heart.png
Picture Placeholder: Anna Corona
  • Anna Corona
/_layouts/15/images/person.gif" alt="Picture Placeholder: Maura Leahy" />
Maura Leahy

pride.pngIn honor of Pride Month (learn the history of Pride Month), we asked State Maternal & Child Health (MCH) programs to share what they are doing to improve and support emotional well-being among lesbian, gay, bisexual, transgender, queer and questioning (LGBTQ) youth in their states. We know that LGBTQ youth experience life differently than their cisgender, heterosexual counterparts, including increased likelihood of experiencing negative mental health outcomes as evidenced by the results of the Trevor Project’s National Survey on LGBTQ Youth Mental Health. Two key points from the survey: LGBTQ youth are more likely to consider attempting suicide and they report feeling sad or hopeless for at least two weeks in the past year.

State MCH Programs are working on supporting and improving LGBTQ youth mental health in their settings. Here’s a snapshot of what they are doing: 

Assessing for LGBTQ-Friendliness: The Tennessee MCH program partners with their state's Title X Family Planning Program to implement an annual teen, male, LGBTQ friendliness assessment in family planning clinics across the state. The survey allows clinics to assess themselves and illuminate areas where they can improve male, teen, and LGBTQ-friendliness within their practice. To address the assessed areas of improvement, the TN MCH program will partner with local, youth-led reproductive justice and LGBTQ organization to advise on innovative solutions. If you are interested in viewing the assessment, click here

Partnering to Provide Trainings:

  • The Florida Maternal, Child & Adolescent Health (MCAH) Program partners with Equality Florida, an organization dedicated to securing full equality for Florida’s LGBTQ community, to offer trainings to school district staff and health education. The trainings include sexual minority competency and creation of safe spaces. In addition to partnering for trainings, the Florida MCAH Program distributes Equality Florida’s resource to all their youth-serving organizations.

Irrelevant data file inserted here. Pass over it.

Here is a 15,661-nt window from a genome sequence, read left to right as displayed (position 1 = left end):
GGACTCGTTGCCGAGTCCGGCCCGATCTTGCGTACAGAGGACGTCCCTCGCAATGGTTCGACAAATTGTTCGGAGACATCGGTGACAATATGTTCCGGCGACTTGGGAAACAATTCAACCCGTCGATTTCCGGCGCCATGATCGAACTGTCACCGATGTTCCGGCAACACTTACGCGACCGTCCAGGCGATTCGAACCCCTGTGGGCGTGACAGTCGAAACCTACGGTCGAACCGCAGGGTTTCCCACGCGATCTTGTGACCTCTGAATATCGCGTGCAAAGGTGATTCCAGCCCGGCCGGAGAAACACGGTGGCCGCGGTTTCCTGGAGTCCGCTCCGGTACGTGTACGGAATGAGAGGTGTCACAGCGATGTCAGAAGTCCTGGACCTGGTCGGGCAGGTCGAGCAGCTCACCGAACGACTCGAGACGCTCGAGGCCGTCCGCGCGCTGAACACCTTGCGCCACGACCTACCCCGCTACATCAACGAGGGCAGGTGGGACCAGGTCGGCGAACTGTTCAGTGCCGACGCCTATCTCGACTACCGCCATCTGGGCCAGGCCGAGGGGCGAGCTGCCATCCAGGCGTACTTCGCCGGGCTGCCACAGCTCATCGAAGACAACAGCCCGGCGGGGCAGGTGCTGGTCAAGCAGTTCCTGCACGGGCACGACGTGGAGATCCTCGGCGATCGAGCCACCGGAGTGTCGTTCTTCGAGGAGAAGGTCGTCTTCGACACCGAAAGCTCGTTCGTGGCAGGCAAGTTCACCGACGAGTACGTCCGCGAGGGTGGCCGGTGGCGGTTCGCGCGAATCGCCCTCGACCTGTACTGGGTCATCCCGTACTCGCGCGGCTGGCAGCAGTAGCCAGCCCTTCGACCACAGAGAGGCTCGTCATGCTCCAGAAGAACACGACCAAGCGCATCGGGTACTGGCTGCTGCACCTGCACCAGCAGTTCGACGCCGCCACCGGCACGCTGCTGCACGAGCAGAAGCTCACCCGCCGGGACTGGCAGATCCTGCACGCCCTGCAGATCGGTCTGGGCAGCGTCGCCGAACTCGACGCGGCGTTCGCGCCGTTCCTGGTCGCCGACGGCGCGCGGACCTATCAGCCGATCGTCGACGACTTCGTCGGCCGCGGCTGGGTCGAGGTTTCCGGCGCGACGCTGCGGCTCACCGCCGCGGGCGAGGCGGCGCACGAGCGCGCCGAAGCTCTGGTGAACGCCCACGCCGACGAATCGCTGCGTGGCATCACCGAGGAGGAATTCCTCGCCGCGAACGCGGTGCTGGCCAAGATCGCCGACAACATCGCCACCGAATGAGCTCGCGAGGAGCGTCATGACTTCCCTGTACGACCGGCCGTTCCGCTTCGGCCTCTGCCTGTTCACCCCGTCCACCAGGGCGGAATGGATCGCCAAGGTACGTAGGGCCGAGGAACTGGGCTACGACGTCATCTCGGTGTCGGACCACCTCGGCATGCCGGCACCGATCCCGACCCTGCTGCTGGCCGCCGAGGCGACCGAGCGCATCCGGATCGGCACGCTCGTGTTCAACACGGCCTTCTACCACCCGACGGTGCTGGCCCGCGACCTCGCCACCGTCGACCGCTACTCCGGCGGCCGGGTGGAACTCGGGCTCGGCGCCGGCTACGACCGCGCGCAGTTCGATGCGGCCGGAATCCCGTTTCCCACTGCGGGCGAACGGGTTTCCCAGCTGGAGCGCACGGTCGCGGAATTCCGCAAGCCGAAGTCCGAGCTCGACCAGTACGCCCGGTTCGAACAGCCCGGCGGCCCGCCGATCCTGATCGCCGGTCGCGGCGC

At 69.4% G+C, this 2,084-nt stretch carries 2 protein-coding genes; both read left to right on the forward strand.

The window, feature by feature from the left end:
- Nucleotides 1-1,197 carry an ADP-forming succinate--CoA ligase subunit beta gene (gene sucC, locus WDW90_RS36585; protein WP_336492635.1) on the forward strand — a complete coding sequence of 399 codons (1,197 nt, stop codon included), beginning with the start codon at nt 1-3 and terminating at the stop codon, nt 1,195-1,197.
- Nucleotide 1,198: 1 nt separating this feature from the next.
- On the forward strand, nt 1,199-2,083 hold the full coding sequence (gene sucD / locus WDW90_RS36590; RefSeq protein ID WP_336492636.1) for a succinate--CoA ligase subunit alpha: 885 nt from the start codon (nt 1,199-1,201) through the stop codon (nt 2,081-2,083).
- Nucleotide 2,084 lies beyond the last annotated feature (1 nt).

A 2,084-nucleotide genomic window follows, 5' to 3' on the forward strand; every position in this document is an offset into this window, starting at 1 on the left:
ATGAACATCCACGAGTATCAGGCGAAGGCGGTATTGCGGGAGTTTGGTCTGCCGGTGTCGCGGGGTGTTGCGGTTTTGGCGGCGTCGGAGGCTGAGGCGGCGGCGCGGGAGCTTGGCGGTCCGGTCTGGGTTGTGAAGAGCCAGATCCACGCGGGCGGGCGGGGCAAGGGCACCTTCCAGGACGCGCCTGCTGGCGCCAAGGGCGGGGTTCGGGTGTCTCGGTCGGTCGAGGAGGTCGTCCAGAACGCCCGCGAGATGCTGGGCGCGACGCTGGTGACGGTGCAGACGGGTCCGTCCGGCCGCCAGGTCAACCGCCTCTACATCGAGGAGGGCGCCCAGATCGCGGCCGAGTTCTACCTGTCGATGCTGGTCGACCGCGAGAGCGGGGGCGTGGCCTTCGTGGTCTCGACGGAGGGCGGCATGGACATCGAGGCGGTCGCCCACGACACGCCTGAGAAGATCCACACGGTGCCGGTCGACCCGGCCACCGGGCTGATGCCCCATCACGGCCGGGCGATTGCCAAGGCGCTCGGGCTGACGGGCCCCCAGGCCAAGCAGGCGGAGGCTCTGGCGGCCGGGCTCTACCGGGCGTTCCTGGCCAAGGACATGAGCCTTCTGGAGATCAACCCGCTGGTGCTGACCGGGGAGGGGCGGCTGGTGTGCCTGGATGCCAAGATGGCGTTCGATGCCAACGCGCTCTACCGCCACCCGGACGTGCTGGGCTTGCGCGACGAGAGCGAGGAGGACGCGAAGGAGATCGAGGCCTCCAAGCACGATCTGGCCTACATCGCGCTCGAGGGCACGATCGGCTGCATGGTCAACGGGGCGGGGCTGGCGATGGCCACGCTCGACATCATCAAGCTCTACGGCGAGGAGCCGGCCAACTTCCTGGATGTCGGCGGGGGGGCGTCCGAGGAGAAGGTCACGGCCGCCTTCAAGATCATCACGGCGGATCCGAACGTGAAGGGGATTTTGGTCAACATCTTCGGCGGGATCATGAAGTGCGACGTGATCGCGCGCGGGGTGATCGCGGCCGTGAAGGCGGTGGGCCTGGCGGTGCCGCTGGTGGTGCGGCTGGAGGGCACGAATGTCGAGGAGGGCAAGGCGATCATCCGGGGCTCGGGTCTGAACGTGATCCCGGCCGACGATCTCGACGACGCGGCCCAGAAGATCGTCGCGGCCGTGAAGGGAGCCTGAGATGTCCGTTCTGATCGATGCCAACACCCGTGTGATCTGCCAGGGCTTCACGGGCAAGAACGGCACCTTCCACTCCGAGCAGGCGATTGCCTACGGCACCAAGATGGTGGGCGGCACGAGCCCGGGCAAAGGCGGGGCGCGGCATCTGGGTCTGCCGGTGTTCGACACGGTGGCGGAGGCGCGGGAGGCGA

• The New Jersey Child and Adolescent Health (CAH) Program partners with the Transgender Training Institute to provide trainings for staff of youth-serving programs and services to assist them with ensuring that their spaces are inclusive for transgender and non-binary youth. Policies and practices that are encouraged during the training include providing gender neutral restrooms, using gender affirming pronouns on signatures and name badges, sensitivity training for all program staff, and building inclusivity into all lesson plans, if applicable. Additionally, the NJ CAH Program has partnered with the Department of Children and Families Safe Space Program in their state to provide training and support to foster parents across the state so that they are able to provide a more supportive environment for their foster children who are LGBTQ identified.   

Funding Direct Services for LGBTQ Youth: The Pennsylvania MCH Program has recently released a request for applications to provide LGBTQ youth behavioral health services. From the RFA, “applicants will achieve these changes in targeted behavior through the implementation of evidence-based or evidence-informed behavioral health programming focused on improving the mental health, reducing substance use, or providing suicide prevention education for LGBTQ youth ages 12-21 in Pennsylvania.” Stay tuned for an update on the selected grantees via this blog, coming in the Fall!

Here are additional resources for State MCH Programs and their partners from The Trevor Project, the leading national organization providing crisis intervention and suicide prevention services to LGBTQ people under 25: